GLRI funding a welcome sight for local project
Again and again we’ve used the allotted space on our editorial pages to underscore the importance of our Great Lakes and the critical role they play in our regional coastal communities, and that position is yet again brought to the forefront due to a recent grant award to the Superior Watershed Partnership.
The partnership received a $288,500 grant through the Environmental Protection Agency’s Great Lakes Restoration Initiative, some of the very funding President Donald Trump sought to cut in his early budget proposals.
With the funding, the Superior Watershed Partnership — in cooperation with the city of Marquette — plans to implement a large-scale green infrastructure project that will relocate an open-channel stormwater drain adjacent to Hawley Street.
Currently, the drain discharges directly across a public beach into Lake Superior. But after the project is completed, it will redirect that discharge into 12 acres of wetlands to the north of Hawley Street.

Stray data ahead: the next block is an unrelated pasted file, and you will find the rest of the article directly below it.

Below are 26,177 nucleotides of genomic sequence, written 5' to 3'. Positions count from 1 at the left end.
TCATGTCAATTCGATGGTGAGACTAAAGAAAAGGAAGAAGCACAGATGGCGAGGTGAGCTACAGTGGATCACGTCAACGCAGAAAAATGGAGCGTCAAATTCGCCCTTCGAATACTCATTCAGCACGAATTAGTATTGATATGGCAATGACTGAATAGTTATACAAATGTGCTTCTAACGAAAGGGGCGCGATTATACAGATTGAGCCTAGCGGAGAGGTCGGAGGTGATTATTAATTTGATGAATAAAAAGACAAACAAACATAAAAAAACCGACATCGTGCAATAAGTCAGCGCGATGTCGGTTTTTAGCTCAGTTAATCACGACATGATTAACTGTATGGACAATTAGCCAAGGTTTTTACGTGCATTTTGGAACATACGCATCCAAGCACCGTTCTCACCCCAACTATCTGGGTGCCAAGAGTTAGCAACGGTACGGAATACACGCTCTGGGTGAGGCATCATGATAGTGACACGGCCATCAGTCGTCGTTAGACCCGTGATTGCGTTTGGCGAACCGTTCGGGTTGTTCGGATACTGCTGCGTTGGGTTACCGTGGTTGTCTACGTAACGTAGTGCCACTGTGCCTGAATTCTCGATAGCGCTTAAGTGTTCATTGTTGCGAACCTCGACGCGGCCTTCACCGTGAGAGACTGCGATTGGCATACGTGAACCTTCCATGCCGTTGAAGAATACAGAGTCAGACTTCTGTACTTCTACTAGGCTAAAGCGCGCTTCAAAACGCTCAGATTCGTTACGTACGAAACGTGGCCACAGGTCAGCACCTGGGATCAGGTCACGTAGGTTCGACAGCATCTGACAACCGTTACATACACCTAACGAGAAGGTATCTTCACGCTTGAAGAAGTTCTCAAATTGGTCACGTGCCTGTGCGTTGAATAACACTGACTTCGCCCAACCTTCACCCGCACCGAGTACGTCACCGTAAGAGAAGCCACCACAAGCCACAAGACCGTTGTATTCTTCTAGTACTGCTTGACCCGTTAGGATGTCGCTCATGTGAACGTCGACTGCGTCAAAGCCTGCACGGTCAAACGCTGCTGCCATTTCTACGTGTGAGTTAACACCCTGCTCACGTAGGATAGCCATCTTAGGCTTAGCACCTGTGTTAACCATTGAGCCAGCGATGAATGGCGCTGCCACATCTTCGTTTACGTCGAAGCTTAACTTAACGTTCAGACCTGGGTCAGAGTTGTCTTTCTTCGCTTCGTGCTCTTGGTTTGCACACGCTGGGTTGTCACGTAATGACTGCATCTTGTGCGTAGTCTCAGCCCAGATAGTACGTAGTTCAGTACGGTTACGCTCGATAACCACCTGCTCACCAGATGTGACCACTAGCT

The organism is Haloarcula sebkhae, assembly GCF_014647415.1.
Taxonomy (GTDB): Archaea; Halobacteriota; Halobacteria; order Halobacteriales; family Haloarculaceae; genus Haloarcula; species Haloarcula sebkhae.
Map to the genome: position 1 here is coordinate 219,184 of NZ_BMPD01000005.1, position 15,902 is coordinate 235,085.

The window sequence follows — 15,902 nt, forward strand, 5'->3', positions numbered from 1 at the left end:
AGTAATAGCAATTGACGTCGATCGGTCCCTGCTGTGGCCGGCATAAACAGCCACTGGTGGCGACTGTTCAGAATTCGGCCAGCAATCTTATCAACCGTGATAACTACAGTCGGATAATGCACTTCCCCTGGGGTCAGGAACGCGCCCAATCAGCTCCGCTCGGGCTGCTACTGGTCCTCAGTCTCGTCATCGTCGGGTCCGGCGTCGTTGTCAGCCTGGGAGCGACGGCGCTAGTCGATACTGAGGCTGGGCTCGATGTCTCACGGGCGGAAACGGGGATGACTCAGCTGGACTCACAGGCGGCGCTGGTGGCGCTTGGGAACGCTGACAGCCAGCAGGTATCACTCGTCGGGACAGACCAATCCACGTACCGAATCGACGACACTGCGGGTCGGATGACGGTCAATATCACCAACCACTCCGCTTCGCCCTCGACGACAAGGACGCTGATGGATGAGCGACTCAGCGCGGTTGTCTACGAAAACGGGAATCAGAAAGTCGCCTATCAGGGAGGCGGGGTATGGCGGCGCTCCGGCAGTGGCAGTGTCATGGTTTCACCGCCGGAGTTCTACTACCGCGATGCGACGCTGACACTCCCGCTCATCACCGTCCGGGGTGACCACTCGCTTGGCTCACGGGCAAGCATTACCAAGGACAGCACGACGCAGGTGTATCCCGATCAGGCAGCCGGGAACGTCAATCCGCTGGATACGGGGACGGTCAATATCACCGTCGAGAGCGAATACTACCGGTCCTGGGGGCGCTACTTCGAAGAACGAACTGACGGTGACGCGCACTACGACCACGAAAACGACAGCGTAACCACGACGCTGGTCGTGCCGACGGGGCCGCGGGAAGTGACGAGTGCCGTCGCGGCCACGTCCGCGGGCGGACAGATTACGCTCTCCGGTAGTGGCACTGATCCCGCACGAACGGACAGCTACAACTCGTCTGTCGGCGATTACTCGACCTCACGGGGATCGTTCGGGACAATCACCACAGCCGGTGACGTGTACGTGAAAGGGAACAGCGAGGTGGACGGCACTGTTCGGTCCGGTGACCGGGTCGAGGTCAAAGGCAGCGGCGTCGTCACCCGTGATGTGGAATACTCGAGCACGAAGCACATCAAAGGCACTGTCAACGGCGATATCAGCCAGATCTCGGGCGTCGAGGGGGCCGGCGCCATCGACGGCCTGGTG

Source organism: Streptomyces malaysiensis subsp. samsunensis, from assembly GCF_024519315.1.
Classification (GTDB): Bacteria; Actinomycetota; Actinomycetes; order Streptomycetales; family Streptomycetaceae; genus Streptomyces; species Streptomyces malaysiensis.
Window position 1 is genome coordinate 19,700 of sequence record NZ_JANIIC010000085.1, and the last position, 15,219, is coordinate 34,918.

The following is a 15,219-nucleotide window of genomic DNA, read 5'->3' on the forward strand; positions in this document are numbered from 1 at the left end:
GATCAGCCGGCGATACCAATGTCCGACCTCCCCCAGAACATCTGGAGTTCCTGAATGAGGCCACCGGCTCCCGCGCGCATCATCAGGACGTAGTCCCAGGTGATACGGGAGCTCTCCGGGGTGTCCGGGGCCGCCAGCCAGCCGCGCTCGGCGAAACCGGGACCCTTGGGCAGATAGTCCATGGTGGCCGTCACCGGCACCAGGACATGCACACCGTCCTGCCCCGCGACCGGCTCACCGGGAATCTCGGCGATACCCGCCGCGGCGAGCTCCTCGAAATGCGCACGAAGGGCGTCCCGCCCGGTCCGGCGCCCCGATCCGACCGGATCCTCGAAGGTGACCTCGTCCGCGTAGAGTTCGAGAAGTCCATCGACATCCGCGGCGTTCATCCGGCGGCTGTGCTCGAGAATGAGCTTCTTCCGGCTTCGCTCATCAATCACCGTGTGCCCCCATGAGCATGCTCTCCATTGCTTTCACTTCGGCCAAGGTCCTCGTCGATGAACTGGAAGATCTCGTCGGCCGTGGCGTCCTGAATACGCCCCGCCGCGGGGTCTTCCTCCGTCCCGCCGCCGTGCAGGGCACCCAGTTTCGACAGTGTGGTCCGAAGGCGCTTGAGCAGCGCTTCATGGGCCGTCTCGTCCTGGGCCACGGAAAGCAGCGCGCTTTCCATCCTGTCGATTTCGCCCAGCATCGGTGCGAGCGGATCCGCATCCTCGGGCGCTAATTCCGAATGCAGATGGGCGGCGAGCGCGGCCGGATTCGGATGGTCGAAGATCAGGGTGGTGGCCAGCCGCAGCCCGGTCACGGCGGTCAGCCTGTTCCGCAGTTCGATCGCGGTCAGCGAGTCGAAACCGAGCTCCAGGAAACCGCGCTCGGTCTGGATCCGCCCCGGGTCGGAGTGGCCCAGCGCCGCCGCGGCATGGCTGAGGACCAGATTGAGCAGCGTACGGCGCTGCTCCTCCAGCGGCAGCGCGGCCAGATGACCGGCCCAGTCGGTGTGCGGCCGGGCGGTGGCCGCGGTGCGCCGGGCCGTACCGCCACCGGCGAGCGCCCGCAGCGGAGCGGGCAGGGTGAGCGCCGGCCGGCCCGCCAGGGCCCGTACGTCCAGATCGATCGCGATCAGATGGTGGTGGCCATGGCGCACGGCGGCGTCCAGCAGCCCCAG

These types of projects, and others involving green infrastructure approaches, are an obvious benefit to our community as well as the environment of our Great Lakes.
The wetlands will help filter pollutants in the water, and organizers tell us redirecting the stormwater drain will reduce documented human health risks and water quality impacts to the nearshore waters of Lake Superior and adjacent public beaches.
Moreover, the project provides opportunities for Northern Michigan University and local K-12 students to participate in research, while offering others the chance to help rehabilitate and restore native plant habitats.
As Curt Goodman, Marquette’s director of public works and utilities, said in a recent Journal article, “It’s a win-win.” We’d have to agree.
Not only does this project provide educational opportunities, but it also has obvious environmental benefits that will have lasting effects, and at the same time saves city funding, Goodman said.
We must continue to support efforts like the Great Lakes Restoration Initiative, because if the funding is ever cut or dries up, our freshwater lakes may not be fresh for much longer.